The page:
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Security and Going Open Source

Posted by Craig H on 23 March 2009

Over on the main Symbian Foundation blog, Tyson Key asks:

Out of interest, how would you deal with releasing the source code to “sensitive” parts of the combined Symbian OS/S60/UIQ/MOAP(S) codebase? Components involved with handling storing keys for DRM, certain hardware drivers, baseband/physical layer access code, and GSM, GPRS and UMTS radio stacks come to mind.

This is a very good question!  We’re clear on our goal, which is that devices using the Symbian Foundation platform won’t rely on any “security by obscurity”.  Although that can work (for a while) and can be a rational business decision in some circumstances, it’s not a long-term foundation for a good security architecture (especially not for one that’s going open source!).  We’ve been clear on this from the outset in designing the Symbian OS Platform Security architecture, and security is not going to be an acceptable reason for blocking the publication of any of the source code.

That said, of course real life isn’t that clear cut!  Many of the things you mention (DRM key storage, radio stack, etc.) need to work with the particular hardware platform in the device, and they aren’t (yet) standardised parts of the Symbian Foundation platform.  There are some things that need to be protected more strongly than you can do in software alone (the IMEI for example) and today phone manufacturers typically write custom code to talk to their hardware when is then embedded in the boot code, radio stack, DRM agent and so on.

The architecturally pure way to fix that is to define hardware adaptation interfaces (HAIs) which abstract the common features of these hardware security services (but at the lowest possible level of abstraction) and then generic platform components can be provided which call those HAIs, and device integrators can provide simple adaptations for the hardware platform they choose.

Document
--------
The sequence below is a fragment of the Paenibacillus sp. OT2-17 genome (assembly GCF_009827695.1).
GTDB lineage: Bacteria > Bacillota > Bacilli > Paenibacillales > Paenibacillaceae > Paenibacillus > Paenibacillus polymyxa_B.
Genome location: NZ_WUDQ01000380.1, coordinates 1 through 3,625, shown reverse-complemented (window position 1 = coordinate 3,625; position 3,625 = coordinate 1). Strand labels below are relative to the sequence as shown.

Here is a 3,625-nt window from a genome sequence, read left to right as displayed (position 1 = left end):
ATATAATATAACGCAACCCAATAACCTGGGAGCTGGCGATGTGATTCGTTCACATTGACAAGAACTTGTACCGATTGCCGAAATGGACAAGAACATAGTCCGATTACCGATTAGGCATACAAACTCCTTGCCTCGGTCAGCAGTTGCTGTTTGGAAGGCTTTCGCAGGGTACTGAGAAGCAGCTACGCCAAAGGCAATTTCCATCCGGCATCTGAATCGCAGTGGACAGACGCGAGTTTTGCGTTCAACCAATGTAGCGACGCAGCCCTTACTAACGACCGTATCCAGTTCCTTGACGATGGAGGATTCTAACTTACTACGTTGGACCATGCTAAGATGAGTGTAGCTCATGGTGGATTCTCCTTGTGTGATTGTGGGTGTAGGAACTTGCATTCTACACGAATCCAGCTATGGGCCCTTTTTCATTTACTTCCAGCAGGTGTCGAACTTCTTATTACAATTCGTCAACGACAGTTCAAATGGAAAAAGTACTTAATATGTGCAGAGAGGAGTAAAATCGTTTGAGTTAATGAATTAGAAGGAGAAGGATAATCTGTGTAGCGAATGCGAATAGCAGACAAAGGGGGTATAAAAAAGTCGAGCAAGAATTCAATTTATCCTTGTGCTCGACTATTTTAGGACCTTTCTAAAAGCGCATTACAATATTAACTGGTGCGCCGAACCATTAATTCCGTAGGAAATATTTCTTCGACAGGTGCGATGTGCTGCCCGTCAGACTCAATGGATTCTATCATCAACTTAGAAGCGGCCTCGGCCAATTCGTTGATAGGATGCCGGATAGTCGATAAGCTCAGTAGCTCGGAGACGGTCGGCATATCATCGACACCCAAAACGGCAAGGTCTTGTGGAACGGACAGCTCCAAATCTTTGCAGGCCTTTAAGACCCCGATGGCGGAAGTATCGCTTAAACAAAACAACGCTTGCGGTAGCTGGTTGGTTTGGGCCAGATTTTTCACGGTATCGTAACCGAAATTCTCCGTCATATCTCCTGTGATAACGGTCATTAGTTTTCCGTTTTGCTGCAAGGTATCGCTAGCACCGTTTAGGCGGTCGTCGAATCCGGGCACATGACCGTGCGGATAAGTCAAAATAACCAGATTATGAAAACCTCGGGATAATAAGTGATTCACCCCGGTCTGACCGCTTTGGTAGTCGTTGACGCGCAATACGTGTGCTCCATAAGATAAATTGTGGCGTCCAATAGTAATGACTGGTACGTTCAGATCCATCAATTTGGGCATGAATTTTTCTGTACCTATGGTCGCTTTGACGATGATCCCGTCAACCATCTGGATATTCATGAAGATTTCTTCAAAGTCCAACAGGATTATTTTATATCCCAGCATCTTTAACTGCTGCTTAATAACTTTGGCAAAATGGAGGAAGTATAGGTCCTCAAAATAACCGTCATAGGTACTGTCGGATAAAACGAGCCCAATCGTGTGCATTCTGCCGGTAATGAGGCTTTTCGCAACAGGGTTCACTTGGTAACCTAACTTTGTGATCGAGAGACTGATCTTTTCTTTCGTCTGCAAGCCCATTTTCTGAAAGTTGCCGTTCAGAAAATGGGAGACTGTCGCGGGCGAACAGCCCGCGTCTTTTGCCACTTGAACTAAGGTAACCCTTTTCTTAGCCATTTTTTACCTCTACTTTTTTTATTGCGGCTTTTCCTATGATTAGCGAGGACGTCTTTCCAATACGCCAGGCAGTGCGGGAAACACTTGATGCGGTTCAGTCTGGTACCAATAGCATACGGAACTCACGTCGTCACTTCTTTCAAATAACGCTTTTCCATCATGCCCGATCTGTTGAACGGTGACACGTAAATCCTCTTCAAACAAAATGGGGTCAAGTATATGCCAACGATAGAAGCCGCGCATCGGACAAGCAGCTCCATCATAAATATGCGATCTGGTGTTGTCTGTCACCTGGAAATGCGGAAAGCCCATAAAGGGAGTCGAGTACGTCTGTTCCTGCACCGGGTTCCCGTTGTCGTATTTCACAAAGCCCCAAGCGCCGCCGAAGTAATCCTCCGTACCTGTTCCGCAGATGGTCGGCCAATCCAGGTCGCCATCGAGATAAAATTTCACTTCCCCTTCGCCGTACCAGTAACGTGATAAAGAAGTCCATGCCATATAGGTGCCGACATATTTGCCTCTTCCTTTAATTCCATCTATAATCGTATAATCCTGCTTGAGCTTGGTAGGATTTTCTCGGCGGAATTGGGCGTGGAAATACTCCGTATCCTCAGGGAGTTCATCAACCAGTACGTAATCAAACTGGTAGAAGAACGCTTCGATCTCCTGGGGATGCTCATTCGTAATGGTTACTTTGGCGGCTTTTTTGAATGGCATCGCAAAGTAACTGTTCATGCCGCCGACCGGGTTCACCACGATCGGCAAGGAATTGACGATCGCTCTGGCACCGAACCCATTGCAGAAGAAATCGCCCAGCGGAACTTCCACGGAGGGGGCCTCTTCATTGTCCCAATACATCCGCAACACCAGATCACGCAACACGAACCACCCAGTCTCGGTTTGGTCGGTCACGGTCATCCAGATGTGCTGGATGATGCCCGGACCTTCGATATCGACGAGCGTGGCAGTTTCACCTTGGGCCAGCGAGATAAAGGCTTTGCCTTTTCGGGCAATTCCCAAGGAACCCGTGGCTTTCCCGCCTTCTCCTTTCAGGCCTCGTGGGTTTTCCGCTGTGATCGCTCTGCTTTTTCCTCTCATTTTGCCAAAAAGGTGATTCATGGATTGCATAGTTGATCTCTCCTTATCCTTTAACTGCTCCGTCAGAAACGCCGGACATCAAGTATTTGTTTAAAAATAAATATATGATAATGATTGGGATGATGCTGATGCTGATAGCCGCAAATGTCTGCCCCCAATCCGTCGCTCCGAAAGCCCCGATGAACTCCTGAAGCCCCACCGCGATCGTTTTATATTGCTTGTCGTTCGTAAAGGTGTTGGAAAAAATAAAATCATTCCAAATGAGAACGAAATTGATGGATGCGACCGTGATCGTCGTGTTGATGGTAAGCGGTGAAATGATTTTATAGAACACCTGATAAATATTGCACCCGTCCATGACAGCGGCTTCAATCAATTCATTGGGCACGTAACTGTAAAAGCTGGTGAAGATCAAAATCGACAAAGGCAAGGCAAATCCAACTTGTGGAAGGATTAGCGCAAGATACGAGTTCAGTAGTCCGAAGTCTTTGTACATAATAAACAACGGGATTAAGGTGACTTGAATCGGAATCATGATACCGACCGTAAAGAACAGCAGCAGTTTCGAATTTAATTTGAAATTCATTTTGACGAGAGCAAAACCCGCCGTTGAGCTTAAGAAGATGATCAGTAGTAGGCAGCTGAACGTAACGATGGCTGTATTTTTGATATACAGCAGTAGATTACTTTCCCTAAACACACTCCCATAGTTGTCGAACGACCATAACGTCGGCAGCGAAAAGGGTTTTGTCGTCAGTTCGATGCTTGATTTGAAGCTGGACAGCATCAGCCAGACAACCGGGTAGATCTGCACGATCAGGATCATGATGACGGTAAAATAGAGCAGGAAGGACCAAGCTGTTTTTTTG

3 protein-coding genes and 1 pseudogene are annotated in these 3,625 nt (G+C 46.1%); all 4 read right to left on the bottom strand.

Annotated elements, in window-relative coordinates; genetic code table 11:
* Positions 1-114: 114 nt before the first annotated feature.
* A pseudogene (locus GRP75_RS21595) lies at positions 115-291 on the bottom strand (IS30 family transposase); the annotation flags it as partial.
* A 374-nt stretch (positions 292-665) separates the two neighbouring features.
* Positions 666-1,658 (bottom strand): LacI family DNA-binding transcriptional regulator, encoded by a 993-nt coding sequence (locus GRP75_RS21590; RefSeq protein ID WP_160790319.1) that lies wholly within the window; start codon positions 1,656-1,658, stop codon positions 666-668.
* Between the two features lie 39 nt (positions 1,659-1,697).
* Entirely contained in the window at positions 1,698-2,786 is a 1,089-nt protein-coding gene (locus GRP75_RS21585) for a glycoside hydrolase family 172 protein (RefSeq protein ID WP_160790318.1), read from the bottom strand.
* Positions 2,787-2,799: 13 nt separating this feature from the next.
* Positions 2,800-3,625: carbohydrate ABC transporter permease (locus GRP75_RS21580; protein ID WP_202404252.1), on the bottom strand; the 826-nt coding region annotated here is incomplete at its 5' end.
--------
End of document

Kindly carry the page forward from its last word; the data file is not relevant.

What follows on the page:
Today we are probably missing some of those necessary HAIs, but we hope that we will, step by step, identify which are missing, agree the definition of the HAI, and thus be able to provide a functionally complete set of generic open source components which anyone can take and build a working, secure device with a minimal amount of hardware adaptation.

That’s a quick run through of some of the issues I’ve been thinking about recently, but what do you think?

3 Responses to “Security and Going Open Source”

  1. Tyson Key said

    Wow, thanks for taking the time to pick out my comment to use for the foundation of this post.

    I’ve been interested in the internals of the Symbian OS platform for a while, and whilst I recognise that security is of utmost importance, is there any chance that we’ll see an interface that allows developers/curious users read-only packet-level access to the Bluetooth, IrDA, UMTS, TCP/IP and SMS stacks and similar, for building TCPdump-style tools?

  2. Craig H said

    @Tyson – my pleasure, thanks for providing a perfect opportunity to introduce myself 🙂

    You raise another interesting question, regarding a read-only packet-level “sniffing” interface. I can see that would be very useful for developers in debugging network protocols and so on, and it’s not immediately obvious why there should be any security issues with it.

    I think it’s probably worth investigating possible security issues of that in more depth though. It occurs to me that applications may be making some assumptions about the implicit security of connections based on the transport. For example, no sensible application developer would assume that unencrypted TCP/IP traffic is secure – it could be routed anywhere and it could be read or modified at any intermediate node, so there would be no security implications to allowing sniffing at the socket interface. However, an application developer might well assume that IrDA or Bluetooth traffic is secure from sniffing (as Bluetooth pairing provides security at the link layer, and IrDA is line-of-sight) and thus a socket-level sniffing interface might allow private data to be compromised.

  3. Tyson Key said

    Hmm, I was tempted to suggest that they expose the option in the UI, and let the user decide if they want to enable it, although of course, that means that it won’t be ubiquitous/accessible to anyone who wants it, unless they’re willing to play a game of chance, and see whether or not Phone Y by Vendor X supports it… (Which kind of moots things).

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